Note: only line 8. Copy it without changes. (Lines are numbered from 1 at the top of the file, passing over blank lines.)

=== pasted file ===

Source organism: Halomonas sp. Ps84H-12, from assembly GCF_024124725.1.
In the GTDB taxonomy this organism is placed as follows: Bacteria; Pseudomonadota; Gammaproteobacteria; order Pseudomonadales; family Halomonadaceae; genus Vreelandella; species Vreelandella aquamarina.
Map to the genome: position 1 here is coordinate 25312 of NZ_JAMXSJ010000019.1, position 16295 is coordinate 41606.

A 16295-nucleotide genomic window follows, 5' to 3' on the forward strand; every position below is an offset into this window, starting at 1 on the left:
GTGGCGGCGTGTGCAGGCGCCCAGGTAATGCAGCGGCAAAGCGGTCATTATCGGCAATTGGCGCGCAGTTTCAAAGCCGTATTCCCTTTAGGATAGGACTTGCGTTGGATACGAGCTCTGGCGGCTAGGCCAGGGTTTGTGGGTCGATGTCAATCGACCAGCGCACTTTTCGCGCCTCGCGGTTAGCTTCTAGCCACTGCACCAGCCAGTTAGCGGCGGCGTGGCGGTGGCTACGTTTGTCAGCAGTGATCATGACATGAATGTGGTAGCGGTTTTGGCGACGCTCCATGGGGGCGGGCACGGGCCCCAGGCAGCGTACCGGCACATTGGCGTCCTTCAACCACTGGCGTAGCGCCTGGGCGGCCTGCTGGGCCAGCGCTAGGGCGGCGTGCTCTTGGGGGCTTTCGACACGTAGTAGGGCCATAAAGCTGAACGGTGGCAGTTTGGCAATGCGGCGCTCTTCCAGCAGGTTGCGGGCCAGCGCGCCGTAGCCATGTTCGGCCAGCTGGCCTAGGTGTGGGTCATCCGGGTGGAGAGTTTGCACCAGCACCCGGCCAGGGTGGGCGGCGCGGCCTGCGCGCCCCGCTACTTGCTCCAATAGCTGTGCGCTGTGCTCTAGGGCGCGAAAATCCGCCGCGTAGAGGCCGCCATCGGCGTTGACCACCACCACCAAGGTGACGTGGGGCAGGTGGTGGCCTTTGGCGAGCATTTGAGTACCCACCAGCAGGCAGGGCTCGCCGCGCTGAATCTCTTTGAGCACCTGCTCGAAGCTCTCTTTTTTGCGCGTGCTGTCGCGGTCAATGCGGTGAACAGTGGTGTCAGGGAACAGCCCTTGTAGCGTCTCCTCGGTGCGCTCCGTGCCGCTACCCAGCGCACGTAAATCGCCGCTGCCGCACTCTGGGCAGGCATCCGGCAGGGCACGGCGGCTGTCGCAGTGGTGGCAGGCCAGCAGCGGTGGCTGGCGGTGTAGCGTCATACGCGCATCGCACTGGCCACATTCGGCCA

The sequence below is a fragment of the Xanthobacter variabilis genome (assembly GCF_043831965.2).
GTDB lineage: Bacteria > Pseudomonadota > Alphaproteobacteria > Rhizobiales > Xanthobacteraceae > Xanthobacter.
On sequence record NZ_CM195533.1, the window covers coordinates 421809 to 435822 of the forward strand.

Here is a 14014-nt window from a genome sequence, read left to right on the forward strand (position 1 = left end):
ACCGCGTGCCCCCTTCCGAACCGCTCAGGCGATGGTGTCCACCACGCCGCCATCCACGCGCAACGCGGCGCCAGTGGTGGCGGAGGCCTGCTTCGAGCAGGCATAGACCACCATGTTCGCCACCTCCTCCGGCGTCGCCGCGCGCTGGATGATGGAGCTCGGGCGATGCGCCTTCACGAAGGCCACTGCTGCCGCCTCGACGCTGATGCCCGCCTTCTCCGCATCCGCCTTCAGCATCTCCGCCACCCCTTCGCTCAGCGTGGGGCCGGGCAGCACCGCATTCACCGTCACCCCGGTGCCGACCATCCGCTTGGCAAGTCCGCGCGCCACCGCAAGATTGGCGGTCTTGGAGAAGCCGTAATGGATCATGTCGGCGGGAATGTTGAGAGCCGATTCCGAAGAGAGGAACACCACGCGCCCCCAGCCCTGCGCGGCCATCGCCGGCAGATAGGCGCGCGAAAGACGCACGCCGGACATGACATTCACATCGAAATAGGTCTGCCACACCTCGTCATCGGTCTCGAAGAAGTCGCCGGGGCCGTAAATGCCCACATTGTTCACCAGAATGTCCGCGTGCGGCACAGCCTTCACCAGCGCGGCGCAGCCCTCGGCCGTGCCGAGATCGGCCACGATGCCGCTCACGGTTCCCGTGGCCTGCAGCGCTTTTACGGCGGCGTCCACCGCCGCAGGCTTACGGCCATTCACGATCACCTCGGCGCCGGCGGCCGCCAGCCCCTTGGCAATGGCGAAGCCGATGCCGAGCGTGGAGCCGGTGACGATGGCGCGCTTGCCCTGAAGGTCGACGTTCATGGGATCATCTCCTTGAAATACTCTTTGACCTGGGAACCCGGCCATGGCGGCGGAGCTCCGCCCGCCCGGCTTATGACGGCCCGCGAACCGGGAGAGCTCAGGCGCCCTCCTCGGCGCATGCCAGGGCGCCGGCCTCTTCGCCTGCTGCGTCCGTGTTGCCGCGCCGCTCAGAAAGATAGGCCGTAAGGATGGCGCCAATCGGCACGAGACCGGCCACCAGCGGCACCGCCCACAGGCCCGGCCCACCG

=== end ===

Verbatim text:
On sequence record NZ_CM195533.1, the window covers coordinates 421809 to 435822 of the forward strand.